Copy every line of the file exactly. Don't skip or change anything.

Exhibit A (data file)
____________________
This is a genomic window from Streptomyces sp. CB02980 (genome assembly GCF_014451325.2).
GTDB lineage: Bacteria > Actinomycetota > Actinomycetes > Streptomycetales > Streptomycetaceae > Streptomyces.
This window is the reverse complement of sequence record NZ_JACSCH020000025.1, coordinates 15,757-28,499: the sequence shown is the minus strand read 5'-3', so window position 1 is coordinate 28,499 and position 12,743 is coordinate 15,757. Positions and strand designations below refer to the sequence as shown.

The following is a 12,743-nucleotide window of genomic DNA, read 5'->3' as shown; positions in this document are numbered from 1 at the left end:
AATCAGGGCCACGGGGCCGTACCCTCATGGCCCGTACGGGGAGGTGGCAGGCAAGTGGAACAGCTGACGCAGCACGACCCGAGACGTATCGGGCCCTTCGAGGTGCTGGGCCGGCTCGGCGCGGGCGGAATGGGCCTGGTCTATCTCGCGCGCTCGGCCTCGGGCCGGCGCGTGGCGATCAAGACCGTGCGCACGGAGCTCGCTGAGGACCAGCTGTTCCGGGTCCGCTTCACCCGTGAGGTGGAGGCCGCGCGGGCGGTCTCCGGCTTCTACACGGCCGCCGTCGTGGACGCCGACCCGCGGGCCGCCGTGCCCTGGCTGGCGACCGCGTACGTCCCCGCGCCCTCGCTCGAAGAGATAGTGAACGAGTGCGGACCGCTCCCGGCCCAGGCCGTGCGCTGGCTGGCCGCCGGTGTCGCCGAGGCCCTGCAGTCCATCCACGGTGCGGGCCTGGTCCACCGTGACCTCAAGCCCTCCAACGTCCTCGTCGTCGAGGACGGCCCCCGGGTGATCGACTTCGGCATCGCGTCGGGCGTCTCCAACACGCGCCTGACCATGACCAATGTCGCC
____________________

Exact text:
This is a genomic window from Streptomyces sp. CB02980 (genome assembly GCF_014451325.2).
GTDB lineage: Bacteria > Actinomycetota > Actinomycetes > Streptomycetales > Streptomycetaceae > Streptomyces.
This window is the reverse complement of sequence record NZ_JACSCH020000025.1, coordinates 15,757-28,499: the sequence shown is the minus strand read 5'-3', so window position 1 is coordinate 28,499 and position 12,743 is coordinate 15,757. Positions and strand designations below refer to the sequence as shown.

The following is a 12,743-nucleotide window of genomic DNA, read 5'->3' as shown; positions in this document are numbered from 1 at the left end:
AATCAGGGCCACGGGGCCGTACCCTCATGGCCCGTACGGGGAGGTGGCAGGCAAGTGGAACAGCTGACGCAGCACGACCCGAGACGTATCGGGCCCTTCGAGGTGCTGGGCCGGCTCGGCGCGGGCGGAATGGGCCTGGTCTATCTCGCGCGCTCGGCCTCGGGCCGGCGCGTGGCGATCAAGACCGTGCGCACGGAGCTCGCTGAGGACCAGCTGTTCCGGGTCCGCTTCACCCGTGAGGTGGAGGCCGCGCGGGCGGTCTCCGGCTTCTACACGGCCGCCGTCGTGGACGCCGACCCGCGGGCCGCCGTGCCCTGGCTGGCGACCGCGTACGTCCCCGCGCCCTCGCTCGAAGAGATAGTGAACGAGTGCGGACCGCTCCCGGCCCAGGCCGTGCGCTGGCTGGCCGCCGGTGTCGCCGAGGCCCTGCAGTCCATCCACGGTGCGGGCCTGGTCCACCGTGACCTCAAGCCCTCCAACGTCCTCGTCGTCGAGGACGGCCCCCGGGTGATCGACTTCGGCATCGCGTCGGGCGTCTCCAACACGCGCCTGACCATGACCAATGTCGCC